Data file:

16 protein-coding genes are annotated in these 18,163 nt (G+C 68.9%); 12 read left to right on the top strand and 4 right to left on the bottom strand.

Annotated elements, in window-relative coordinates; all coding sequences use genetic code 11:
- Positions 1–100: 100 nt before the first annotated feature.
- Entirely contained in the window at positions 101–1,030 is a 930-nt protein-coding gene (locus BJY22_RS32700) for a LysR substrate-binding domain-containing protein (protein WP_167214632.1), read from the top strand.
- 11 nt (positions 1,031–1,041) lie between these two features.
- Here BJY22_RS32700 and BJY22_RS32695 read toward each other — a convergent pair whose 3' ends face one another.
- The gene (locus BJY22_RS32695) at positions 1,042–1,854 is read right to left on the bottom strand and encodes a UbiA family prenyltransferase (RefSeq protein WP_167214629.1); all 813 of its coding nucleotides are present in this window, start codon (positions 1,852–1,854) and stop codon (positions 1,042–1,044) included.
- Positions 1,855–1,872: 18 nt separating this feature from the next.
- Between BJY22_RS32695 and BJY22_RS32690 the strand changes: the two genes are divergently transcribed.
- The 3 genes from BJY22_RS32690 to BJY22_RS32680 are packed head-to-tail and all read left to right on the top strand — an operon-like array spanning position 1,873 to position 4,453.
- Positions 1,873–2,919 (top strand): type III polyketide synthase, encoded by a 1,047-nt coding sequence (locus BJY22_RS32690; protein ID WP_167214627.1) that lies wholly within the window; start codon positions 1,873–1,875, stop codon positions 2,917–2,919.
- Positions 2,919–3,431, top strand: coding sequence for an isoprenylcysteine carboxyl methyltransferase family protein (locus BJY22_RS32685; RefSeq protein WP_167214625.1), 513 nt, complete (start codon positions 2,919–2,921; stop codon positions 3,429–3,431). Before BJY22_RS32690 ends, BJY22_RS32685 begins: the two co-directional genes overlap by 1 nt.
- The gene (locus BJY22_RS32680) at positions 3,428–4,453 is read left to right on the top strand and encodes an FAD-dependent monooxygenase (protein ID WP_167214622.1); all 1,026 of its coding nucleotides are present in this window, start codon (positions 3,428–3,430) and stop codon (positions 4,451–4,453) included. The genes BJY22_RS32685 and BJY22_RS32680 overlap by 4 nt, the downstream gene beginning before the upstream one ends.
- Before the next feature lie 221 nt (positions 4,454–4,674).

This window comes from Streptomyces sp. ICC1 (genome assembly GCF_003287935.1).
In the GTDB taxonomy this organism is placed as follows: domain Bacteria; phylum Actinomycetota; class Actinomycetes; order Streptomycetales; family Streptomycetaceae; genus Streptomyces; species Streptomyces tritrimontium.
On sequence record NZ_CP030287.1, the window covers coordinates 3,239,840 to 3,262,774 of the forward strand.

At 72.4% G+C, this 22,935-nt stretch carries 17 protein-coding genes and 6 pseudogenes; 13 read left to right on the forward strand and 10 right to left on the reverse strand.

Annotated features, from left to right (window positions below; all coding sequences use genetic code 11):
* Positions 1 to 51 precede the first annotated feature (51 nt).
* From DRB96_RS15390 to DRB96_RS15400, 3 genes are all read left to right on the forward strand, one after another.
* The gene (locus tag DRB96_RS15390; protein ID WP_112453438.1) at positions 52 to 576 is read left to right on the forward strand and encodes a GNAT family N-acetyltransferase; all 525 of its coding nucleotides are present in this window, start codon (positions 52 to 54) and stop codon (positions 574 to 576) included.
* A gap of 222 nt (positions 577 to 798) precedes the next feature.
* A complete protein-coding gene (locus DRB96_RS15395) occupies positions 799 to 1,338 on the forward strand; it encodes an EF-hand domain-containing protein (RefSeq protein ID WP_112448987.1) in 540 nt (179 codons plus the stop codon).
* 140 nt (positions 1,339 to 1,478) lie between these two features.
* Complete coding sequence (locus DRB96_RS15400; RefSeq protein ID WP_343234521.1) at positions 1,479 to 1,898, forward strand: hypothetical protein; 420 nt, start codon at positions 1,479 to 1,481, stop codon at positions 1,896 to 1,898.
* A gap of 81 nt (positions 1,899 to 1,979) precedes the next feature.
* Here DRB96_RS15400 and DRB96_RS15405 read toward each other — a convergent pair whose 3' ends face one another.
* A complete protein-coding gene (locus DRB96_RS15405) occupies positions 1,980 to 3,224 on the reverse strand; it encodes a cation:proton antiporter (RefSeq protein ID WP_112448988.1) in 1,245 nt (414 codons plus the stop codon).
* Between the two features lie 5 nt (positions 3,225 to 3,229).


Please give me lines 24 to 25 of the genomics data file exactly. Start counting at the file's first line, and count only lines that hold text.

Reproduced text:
* A complete protein-coding gene (locus DRB96_RS15395) occupies positions 799 to 1,338 on the forward strand; it encodes an EF-hand domain-containing protein (RefSeq protein ID WP_112448987.1) in 540 nt (179 codons plus the stop codon).
* 140 nt (positions 1,339 to 1,478) lie between these two features.